One fast food franchise owners’s phase-in towards acceptance

A Seattle Times look-ahead at the first phase-in towards the $15 minimum wage included some surprisingly interesting comments from Subway franchise owner David Jones. Jones told the Times that higher wages could lead him to increase prices by about 4% across-the-board. 

That’s a pretty modest figure — especially compared to the kinds of numbers the same franchisee has been shopping in numerous media interviews over the past year. In fact, since last May, his prediction has gone down from more than $1/sandwich (about 20%) all the way down to just 4%.

1. A few days before final passage of the minimum wage law, Q13 reported:

“David Jones, who owns a Subway franchise, said a footlong sub may go up by more than a dollar.”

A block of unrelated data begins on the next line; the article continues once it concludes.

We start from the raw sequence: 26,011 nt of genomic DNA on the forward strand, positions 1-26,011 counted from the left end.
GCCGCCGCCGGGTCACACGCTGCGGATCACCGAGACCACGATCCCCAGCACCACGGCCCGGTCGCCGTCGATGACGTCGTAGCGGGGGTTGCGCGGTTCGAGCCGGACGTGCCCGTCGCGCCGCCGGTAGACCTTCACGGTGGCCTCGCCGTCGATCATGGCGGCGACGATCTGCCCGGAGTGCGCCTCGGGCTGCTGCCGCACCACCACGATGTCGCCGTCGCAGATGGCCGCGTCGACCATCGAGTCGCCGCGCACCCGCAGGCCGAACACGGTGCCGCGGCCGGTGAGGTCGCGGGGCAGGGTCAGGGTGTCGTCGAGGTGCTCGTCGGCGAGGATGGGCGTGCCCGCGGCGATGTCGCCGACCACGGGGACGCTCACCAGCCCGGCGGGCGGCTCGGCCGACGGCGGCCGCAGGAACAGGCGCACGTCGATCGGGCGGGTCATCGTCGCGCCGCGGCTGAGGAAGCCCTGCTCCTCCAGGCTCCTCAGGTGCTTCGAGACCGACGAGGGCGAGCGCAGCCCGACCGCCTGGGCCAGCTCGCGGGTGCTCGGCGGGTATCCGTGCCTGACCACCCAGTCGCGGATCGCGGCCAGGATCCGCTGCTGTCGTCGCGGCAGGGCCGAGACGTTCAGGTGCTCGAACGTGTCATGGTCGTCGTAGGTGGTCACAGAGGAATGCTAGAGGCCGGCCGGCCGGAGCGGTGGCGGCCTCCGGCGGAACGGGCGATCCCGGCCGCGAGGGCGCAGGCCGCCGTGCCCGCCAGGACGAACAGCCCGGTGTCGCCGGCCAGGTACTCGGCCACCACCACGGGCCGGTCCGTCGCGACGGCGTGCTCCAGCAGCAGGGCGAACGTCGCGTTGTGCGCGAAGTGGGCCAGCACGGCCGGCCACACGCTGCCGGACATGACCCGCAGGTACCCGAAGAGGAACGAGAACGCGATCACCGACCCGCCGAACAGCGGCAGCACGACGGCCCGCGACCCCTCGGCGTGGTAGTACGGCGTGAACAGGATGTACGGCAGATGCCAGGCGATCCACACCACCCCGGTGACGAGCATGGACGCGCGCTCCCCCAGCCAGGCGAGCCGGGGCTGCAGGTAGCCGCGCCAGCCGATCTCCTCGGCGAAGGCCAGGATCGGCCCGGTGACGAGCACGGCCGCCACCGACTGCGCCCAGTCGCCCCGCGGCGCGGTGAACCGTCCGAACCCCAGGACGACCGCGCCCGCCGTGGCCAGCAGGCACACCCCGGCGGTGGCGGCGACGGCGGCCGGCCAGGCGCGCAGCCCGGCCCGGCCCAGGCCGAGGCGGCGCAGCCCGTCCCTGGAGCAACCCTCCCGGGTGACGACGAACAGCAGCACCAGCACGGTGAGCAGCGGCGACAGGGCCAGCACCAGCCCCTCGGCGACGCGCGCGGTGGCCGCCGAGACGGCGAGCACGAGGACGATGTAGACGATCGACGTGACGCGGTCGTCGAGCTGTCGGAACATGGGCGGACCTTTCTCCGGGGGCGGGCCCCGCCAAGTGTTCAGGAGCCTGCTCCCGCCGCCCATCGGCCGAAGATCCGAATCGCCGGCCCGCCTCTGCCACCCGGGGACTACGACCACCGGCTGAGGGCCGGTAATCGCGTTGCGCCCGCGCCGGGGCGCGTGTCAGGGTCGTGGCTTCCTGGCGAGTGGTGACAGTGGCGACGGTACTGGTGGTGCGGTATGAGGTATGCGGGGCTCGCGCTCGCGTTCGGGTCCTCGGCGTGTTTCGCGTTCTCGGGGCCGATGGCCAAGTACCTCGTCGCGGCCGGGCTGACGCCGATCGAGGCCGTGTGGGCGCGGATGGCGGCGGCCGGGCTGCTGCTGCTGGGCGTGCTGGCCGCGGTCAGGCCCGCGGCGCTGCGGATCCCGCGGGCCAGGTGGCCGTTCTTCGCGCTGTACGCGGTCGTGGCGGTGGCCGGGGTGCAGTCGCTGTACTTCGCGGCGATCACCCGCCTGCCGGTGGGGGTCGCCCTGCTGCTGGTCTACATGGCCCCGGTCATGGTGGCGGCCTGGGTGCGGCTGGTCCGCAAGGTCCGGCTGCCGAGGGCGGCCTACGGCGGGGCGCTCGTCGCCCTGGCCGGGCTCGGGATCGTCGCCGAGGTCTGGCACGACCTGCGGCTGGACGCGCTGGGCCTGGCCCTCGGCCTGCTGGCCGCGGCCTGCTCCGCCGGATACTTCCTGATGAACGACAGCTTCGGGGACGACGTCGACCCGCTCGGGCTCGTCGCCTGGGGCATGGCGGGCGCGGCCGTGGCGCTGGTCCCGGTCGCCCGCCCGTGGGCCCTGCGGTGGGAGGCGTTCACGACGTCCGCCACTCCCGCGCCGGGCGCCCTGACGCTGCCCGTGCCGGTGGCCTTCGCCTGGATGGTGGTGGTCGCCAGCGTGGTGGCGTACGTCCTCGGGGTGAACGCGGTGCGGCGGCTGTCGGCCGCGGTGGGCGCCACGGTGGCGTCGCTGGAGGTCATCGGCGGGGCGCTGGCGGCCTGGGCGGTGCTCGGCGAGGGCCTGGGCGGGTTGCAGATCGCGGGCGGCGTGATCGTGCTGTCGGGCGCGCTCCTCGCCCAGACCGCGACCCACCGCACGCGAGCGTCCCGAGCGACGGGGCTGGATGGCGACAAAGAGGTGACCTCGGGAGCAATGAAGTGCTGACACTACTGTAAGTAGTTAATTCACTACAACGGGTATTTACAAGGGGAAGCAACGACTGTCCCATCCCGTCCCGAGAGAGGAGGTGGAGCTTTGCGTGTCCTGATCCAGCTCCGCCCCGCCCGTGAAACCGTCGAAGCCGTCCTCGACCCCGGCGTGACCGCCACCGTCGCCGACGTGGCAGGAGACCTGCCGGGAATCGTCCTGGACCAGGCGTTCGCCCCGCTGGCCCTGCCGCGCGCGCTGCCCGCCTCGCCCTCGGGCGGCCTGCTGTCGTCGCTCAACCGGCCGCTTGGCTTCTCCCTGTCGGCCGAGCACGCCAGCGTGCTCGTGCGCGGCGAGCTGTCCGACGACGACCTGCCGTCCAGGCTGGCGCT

2. Immediately after it passed, he told the Seattle Times:

Local franchisee David Jones, who owns two Subway stores in Seattle, puts his cost of a $15 minimum at $125,000 annually. He pays the stores’ 18 employees $10.50 an hour, on average; he figures he’ll have to raise sandwich prices by a dollar or more to maintain profits.

3. A month later, he told KIRO:

Jones said he will have to raise prices by 75 cents per sandwich to recover costs of the higher wages alone.

4. And then last week, as reality approaches, he told the Seattle Times:

He’s debating whether to raise prices on certain menu items or to impose a 4 percent surcharge on items across the board.

In less than a year, his projected price increase has gone down from $1+ per sandwich to a 4% increase — quite a drop. It’s a story in miniature of how threats and fears about minimum wage increases melt away into acceptance, and how the impacts are never what the sky-is-falling stories would suggest.

And that’s worth us all knowing for the future as workers keep on rising up for better pay in Bellevue, Tacoma, Aberdeen, Olympia, Kent, and across the state.